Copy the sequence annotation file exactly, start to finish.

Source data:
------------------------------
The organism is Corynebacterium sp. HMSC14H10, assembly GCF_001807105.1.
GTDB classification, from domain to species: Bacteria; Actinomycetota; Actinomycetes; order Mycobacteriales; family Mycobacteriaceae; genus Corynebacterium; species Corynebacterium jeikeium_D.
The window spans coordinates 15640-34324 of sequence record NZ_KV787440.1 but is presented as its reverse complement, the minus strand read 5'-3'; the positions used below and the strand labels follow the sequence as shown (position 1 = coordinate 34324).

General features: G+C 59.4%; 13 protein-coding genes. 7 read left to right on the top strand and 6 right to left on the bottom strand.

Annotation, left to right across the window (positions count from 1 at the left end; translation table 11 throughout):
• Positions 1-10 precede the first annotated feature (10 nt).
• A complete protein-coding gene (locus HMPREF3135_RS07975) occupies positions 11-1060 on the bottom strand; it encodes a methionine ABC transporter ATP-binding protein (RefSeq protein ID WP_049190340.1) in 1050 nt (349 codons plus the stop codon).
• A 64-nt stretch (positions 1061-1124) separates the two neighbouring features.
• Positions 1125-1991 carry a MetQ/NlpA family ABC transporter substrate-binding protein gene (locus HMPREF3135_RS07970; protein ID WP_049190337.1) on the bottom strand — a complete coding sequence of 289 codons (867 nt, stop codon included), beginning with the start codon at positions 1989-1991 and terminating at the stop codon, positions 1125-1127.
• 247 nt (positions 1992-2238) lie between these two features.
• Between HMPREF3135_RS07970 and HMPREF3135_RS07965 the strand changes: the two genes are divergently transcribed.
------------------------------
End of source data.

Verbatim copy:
The organism is Corynebacterium sp. HMSC14H10, assembly GCF_001807105.1.
GTDB classification, from domain to species: Bacteria; Actinomycetota; Actinomycetes; order Mycobacteriales; family Mycobacteriaceae; genus Corynebacterium; species Corynebacterium jeikeium_D.
The window spans coordinates 15640-34324 of sequence record NZ_KV787440.1 but is presented as its reverse complement, the minus strand read 5'-3'; the positions used below and the strand labels follow the sequence as shown (position 1 = coordinate 34324).

General features: G+C 59.4%; 13 protein-coding genes. 7 read left to right on the top strand and 6 right to left on the bottom strand.

Annotation, left to right across the window (positions count from 1 at the left end; translation table 11 throughout):
• Positions 1-10 precede the first annotated feature (10 nt).
• A complete protein-coding gene (locus HMPREF3135_RS07975) occupies positions 11-1060 on the bottom strand; it encodes a methionine ABC transporter ATP-binding protein (RefSeq protein ID WP_049190340.1) in 1050 nt (349 codons plus the stop codon).
• A 64-nt stretch (positions 1061-1124) separates the two neighbouring features.
• Positions 1125-1991 carry a MetQ/NlpA family ABC transporter substrate-binding protein gene (locus HMPREF3135_RS07970; protein ID WP_049190337.1) on the bottom strand — a complete coding sequence of 289 codons (867 nt, stop codon included), beginning with the start codon at positions 1989-1991 and terminating at the stop codon, positions 1125-1127.
• 247 nt (positions 1992-2238) lie between these two features.
• Between HMPREF3135_RS07970 and HMPREF3135_RS07965 the strand changes: the two genes are divergently transcribed.